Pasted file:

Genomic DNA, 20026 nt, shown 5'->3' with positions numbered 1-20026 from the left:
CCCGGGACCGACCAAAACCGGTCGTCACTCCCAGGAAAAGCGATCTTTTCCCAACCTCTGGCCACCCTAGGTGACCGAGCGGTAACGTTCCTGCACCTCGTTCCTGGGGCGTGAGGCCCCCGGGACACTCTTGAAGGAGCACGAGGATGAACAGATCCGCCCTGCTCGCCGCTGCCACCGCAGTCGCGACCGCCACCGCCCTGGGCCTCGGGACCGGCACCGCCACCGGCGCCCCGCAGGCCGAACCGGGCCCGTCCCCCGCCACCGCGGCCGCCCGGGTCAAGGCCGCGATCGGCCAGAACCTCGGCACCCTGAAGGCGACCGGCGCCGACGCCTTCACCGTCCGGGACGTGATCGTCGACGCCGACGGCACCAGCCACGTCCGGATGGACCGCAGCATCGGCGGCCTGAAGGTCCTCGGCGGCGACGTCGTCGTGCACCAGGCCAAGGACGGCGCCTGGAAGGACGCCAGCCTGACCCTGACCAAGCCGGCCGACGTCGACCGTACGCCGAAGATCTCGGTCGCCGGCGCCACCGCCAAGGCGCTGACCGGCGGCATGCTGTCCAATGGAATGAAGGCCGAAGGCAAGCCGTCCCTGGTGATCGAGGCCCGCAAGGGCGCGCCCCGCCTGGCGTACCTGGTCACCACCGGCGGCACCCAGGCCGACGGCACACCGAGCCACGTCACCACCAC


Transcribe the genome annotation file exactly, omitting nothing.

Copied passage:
Genomic DNA, 20026 nt, shown 5'->3' with positions numbered 1-20026 from the left:
CCCGGGACCGACCAAAACCGGTCGTCACTCCCAGGAAAAGCGATCTTTTCCCAACCTCTGGCCACCCTAGGTGACCGAGCGGTAACGTTCCTGCACCTCGTTCCTGGGGCGTGAGGCCCCCGGGACACTCTTGAAGGAGCACGAGGATGAACAGATCCGCCCTGCTCGCCGCTGCCACCGCAGTCGCGACCGCCACCGCCCTGGGCCTCGGGACCGGCACCGCCACCGGCGCCCCGCAGGCCGAACCGGGCCCGTCCCCCGCCACCGCGGCCGCCCGGGTCAAGGCCGCGATCGGCCAGAACCTCGGCACCCTGAAGGCGACCGGCGCCGACGCCTTCACCGTCCGGGACGTGATCGTCGACGCCGACGGCACCAGCCACGTCCGGATGGACCGCAGCATCGGCGGCCTGAAGGTCCTCGGCGGCGACGTCGTCGTGCACCAGGCCAAGGACGGCGCCTGGAAGGACGCCAGCCTGACCCTGACCAAGCCGGCCGACGTCGACCGTACGCCGAAGATCTCGGTCGCCGGCGCCACCGCCAAGGCGCTGACCGGCGGCATGCTGTCCAATGGAATGAAGGCCGAAGGCAAGCCGTCCCTGGTGATCGAGGCCCGCAAGGGCGCGCCCCGCCTGGCGTACCTGGTCACCACCGGCGGCACCCAGGCCGACGGCACACCGAGCCACGTCACCACCAC